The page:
Dr. Atul Gawande will lead the Boston-based Amazon, Berkshire Hathaway and JPMorgan Chase healthcare venture, the companies announced Wednesday.
Gawande practices general and endocrine surgery at Brigham and Women's Hospital and teaches at the Harvard T.H. Chan School of Public Health and Harvard Medical School. He is also the executive director of Ariadne Labs, a staff writer for The New Yorker and a best-selling author who is widely recognized for his contributions to the healthcare industry.
"We said at the outset that the degree of difficulty is high and success is going to require an expert's knowledge, a beginner's mind and a long-term orientation," Jeff Bezos, founder and CEO of Amazon, said in a statement. "Atul embodies all three, and we're starting strong as we move forward in this challenging and worthwhile endeavor."
E-commerce giant Amazon is partnering with JPMorgan Chase and Warren Buffett's Berkshire Hathaway to take a bite out of employer healthcare spending.
The group has offered few details on how it plans to tackle healthcare costs, but the companies said they would initially focus on technology solutions to provide employees and their families "simplified, high-quality and transparent healthcare at a reasonable cost." The joint venture will operate as an independent entity that is free from profit-making incentives and constraints, executives said.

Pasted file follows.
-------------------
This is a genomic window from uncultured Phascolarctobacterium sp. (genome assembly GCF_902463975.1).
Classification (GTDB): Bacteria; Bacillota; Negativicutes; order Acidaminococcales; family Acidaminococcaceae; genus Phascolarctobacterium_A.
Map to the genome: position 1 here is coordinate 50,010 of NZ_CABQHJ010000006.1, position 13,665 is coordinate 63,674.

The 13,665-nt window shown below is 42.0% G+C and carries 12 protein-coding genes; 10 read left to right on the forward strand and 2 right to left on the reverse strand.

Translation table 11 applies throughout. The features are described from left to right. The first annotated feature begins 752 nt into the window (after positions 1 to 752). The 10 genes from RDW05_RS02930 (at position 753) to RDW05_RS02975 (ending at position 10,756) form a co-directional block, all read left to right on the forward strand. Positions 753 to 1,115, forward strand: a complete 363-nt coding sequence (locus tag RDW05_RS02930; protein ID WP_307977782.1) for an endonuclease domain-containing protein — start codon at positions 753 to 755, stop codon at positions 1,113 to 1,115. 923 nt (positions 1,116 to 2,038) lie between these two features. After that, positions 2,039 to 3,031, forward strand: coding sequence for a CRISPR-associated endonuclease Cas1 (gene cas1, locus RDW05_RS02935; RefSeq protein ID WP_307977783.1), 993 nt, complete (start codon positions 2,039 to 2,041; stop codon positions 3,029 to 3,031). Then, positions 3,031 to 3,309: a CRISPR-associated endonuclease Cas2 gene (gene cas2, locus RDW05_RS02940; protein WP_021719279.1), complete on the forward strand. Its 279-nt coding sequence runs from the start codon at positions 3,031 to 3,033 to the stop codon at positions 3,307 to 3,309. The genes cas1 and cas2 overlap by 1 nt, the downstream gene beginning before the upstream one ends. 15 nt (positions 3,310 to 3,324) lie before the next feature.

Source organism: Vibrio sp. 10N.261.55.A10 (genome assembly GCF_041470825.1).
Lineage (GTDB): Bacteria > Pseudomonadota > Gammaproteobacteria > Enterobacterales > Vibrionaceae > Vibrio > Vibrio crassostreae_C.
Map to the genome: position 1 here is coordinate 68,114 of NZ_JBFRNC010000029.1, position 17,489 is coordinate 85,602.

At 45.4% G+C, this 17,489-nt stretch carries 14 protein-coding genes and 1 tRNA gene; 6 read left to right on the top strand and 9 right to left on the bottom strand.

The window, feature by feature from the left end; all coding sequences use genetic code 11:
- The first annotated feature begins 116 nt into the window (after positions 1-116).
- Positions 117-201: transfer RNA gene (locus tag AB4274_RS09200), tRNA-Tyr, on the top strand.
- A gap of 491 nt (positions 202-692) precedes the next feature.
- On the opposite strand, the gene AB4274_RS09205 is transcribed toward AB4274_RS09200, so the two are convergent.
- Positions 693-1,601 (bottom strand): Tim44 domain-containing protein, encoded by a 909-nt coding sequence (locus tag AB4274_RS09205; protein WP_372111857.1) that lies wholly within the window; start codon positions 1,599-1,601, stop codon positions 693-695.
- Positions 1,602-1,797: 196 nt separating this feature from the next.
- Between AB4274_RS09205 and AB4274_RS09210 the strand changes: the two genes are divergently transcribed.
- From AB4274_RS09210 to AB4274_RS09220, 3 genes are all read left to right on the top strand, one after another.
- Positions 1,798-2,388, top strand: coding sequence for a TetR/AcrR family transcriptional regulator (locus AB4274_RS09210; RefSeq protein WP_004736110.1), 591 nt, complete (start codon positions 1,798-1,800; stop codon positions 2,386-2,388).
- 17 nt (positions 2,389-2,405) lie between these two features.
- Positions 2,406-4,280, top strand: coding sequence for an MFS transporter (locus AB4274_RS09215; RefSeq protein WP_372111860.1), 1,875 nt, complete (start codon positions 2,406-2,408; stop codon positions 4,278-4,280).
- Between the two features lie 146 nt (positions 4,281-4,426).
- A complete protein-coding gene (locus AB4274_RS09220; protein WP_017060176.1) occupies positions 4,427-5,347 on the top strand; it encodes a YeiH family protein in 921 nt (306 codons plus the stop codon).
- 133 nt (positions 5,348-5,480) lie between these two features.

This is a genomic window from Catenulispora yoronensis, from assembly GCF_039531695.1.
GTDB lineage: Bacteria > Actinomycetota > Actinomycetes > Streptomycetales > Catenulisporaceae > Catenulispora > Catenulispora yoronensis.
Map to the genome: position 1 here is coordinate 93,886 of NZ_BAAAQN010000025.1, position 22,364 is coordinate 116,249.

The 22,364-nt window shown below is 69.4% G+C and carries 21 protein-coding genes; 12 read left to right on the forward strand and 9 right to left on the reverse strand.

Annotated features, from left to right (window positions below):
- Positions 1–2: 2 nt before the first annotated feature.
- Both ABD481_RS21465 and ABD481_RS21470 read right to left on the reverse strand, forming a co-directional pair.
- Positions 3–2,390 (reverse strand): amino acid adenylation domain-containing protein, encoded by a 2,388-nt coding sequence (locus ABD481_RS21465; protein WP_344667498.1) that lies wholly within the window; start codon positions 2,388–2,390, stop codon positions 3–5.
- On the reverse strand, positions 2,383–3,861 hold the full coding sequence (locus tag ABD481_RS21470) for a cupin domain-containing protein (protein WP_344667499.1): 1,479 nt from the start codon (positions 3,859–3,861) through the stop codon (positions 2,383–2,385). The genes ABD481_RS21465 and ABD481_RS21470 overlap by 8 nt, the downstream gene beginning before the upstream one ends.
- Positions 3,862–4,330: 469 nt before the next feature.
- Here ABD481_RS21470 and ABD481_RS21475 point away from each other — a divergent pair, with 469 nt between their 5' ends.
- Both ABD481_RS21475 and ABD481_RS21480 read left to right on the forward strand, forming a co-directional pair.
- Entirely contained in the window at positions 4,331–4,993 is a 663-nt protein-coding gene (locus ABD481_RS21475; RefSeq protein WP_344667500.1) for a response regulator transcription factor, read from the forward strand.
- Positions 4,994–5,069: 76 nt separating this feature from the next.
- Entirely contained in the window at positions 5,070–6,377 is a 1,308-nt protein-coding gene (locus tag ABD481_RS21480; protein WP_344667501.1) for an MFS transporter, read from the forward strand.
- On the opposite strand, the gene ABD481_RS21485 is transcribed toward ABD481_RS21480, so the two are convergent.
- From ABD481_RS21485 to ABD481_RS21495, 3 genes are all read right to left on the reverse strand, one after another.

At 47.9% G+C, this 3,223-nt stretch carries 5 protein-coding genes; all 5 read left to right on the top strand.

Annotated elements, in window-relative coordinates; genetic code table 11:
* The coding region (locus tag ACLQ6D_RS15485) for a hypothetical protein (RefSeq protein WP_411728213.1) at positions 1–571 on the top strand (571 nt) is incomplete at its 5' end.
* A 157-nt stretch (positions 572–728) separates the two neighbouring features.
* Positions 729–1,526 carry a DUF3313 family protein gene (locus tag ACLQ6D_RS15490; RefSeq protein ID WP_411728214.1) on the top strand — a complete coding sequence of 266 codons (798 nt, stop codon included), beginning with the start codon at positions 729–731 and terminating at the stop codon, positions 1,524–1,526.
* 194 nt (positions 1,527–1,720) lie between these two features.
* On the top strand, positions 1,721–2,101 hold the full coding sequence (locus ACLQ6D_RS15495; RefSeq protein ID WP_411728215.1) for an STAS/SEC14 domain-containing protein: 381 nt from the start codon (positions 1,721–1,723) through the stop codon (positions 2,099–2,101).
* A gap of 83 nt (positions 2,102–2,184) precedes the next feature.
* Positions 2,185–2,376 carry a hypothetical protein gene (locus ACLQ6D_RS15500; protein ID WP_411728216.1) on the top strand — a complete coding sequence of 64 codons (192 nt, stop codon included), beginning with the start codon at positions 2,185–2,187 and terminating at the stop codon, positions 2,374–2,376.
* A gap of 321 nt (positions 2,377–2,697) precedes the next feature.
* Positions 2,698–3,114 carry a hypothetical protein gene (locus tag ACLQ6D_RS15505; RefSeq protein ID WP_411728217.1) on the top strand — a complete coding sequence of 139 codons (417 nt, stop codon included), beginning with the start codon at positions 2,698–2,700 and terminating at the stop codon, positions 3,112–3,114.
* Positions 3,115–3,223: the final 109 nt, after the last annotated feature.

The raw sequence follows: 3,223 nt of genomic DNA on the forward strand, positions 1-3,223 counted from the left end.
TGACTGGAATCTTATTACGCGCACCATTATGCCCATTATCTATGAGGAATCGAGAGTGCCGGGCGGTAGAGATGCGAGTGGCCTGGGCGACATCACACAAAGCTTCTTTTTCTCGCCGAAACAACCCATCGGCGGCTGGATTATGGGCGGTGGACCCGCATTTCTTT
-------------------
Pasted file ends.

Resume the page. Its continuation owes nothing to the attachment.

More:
The companies seem to be focused on lowering the cost of care primarily for their nearly 1.2 million employees, but successful solutions could eventually be scaled. It's unknown if they will simply self-fund employee benefits together, or if they will build out their own insurance operation.
"I have devoted my public health career to building scalable solutions for better healthcare delivery that are saving lives, reducing suffering, and eliminating wasteful spending both in the U.S. and across the world," Gawande said in a statement. "Now I have the backing of these remarkable organizations to pursue this mission with even greater impact for more than a million people, and in doing so incubate better models of care for all. This work will take time but must be done. The system is broken, and better is possible."